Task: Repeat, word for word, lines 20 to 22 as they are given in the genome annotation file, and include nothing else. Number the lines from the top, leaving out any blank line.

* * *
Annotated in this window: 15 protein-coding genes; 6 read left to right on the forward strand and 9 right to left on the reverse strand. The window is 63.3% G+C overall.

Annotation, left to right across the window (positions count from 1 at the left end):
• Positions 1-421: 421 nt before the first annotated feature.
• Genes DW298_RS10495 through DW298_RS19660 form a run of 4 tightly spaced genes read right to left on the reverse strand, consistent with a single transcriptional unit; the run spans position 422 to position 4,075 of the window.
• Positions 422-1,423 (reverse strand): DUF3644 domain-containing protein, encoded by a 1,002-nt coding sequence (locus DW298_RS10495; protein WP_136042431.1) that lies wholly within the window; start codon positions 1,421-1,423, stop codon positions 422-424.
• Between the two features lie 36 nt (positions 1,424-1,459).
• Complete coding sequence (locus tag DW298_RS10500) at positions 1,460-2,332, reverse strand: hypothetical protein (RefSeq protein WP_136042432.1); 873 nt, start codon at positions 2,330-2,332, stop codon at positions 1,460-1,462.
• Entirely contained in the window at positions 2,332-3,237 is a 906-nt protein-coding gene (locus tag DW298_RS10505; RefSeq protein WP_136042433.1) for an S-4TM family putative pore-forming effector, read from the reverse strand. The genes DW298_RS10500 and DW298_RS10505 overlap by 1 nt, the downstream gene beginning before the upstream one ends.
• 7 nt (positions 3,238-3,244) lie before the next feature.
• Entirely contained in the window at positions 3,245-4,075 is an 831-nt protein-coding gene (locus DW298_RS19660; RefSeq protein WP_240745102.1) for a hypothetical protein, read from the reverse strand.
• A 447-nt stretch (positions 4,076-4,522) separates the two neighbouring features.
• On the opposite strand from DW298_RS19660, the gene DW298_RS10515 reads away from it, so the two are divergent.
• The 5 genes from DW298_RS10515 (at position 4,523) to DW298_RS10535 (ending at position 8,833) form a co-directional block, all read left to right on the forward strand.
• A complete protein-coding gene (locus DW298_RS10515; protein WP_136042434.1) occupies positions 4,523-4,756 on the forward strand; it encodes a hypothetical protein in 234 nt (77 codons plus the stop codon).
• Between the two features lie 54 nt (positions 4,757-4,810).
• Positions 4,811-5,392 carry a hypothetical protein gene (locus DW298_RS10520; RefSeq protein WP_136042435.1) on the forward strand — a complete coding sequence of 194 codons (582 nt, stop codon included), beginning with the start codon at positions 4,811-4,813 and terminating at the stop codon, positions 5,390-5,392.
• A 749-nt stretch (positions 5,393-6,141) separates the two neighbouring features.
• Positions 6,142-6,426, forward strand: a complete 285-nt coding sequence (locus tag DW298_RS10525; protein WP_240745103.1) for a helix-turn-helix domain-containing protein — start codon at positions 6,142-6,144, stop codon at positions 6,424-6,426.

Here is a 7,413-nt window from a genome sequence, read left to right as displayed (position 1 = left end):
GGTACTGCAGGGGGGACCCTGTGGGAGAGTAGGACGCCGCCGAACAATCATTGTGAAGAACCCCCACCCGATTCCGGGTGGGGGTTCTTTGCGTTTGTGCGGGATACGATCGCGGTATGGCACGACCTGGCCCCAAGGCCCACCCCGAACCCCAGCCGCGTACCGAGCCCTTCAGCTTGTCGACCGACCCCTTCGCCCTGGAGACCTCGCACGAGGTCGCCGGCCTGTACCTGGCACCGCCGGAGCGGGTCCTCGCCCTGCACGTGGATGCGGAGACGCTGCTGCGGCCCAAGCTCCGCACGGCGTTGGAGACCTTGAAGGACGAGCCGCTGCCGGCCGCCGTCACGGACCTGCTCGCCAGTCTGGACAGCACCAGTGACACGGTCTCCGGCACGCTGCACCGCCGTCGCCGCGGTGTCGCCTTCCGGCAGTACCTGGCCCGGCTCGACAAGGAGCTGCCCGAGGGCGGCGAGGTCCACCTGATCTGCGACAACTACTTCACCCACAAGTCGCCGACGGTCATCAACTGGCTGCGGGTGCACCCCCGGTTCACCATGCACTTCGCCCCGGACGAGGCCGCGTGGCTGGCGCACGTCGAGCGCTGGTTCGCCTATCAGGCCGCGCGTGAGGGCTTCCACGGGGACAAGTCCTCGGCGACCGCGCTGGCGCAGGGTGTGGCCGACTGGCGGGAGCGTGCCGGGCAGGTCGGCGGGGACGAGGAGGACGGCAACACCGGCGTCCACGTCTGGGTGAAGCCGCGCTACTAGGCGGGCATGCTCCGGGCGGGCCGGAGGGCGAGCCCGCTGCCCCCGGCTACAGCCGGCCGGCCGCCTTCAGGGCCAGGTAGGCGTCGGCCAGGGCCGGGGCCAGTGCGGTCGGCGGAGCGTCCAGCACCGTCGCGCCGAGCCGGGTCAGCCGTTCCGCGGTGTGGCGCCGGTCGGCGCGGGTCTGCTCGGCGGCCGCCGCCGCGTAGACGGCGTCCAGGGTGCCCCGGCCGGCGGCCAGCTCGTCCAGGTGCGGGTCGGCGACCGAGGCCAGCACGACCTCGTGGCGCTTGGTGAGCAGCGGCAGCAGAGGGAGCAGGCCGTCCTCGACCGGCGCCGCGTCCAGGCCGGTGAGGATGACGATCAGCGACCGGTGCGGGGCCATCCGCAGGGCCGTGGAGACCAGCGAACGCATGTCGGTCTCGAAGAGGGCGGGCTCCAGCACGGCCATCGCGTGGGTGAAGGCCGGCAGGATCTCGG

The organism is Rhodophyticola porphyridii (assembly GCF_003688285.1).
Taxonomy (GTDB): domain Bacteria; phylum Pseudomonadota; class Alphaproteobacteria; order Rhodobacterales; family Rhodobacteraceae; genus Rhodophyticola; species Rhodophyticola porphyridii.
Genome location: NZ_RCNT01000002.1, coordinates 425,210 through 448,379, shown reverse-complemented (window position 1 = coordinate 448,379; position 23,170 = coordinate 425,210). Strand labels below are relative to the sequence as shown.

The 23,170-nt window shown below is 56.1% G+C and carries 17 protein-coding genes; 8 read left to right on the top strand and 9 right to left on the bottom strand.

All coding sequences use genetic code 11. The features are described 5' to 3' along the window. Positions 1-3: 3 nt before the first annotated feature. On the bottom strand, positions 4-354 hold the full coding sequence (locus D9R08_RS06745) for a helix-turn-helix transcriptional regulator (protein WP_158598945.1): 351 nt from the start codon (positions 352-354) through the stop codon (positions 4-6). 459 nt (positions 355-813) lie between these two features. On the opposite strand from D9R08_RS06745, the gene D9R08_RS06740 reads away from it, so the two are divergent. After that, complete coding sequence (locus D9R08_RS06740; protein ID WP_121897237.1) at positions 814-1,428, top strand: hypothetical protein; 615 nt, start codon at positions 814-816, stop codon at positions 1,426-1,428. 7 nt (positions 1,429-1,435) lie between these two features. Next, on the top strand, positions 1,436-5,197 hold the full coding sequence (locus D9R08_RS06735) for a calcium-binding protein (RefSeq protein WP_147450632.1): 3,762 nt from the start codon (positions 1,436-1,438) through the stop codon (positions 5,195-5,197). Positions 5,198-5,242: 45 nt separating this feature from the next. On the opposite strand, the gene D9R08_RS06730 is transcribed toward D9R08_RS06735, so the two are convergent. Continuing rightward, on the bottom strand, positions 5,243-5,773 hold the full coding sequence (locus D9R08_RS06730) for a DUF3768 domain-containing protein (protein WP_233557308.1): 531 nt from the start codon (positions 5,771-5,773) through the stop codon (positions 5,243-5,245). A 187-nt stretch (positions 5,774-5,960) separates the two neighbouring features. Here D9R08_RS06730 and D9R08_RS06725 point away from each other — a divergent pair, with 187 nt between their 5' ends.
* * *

GGTACTGCAGGGGGGACCCTGTGGGAGAGTAGGACGCCGCCGAACAATCATTGTGAAGAACCCCCACCCGATTCCGGGTGGGGGTTCTTTGCGTTTGTGCGGGATACGATCGCGGTATGGCACGACCTGGCCCCAAGGCCCACCCCGAACCCCAGCCGCGTACCGAGCCCTTCAGCTTGTCGACCGACCCCTTCGCCCTGGAGACCTCGCACGAGGTCGCCGGCCTGTACCTGGCACCGCCGGAGCGGGTCCTCGCCCTGCACGTGGATGCGGAGACGCTGCTGCGGCCCAAGCTCCGCACGGCGTTGGAGACCTTGAAGGACGAGCCGCTGCCGGCCGCCGTCACGGACCTGCTCGCCAGTCTGGACAGCACCAGTGACACGGTCTCCGGCACGCTGCACCGCCGTCGCCGCGGTGTCGCCTTCCGGCAGTACCTGGCCCGGCTCGACAAGGAGCTGCCCGAGGGCGGCGAGGTCCACCTGATCTGCGACAACTACTTCACCCACAAGTCGCCGACGGTCATCAACTGGCTGCGGGTGCACCCCCGGTTCACCATGCACTTCGCCCCGGACGAGGCCGCGTGGCTGGCGCACGTCGAGCGCTGGTTCGCCTATCAGGCCGCGCGTGAGGGCTTCCACGGGGACAAGTCCTCGGCGACCGCGCTGGCGCAGGGTGTGGCCGACTGGCGGGAGCGTGCCGGGCAGGTCGGCGGGGACGAGGAGGACGGCAACACCGGCGTCCACGTCTGGGTGAAGCCGCGCTACTAGGCGGGCATGCTCCGGGCGGGCCGGAGGGCGAGCCCGCTGCCCCCGGCTACAGCCGGCCGGCCGCCTTCAGGGCCAGGTAGGCGTCGGCCAGGGCCGGGGCCAGTGCGGTCGGCGGAGCGTCCAGCACCGTCGCGCCGAGCCGGGTCAGCCGTTCCGCGGTGTGGCGCCGGTCGGCGCGGGTCTGCTCGGCGGCCGCCGCCGCGTAGACGGCGTCCAGGGTGCCCCGGCCGGCGGCCAGCTCGTCCAGGTGCGGGTCGGCGACCGAGGCCAGCACGACCTCGTGGCGCTTGGTGAGCAGCGGCAGCAGAGGGAGCAGGCCGTCCTCGACCGGCGCCGCGTCCAGGCCGGTGAGGATGACGATCAGCGACCGGTGCGGGGCCATCCGCAGGGCCGTGGAGACCAGCGAACGCATGTCGGTCTCGAAGAGGGCGGGCTCCAGCACGGCCATCGCGTGGGTGAAGGCCGGCAGGATCTCGG

The organism is Rhodophyticola porphyridii (assembly GCF_003688285.1).
Taxonomy (GTDB): domain Bacteria; phylum Pseudomonadota; class Alphaproteobacteria; order Rhodobacterales; family Rhodobacteraceae; genus Rhodophyticola; species Rhodophyticola porphyridii.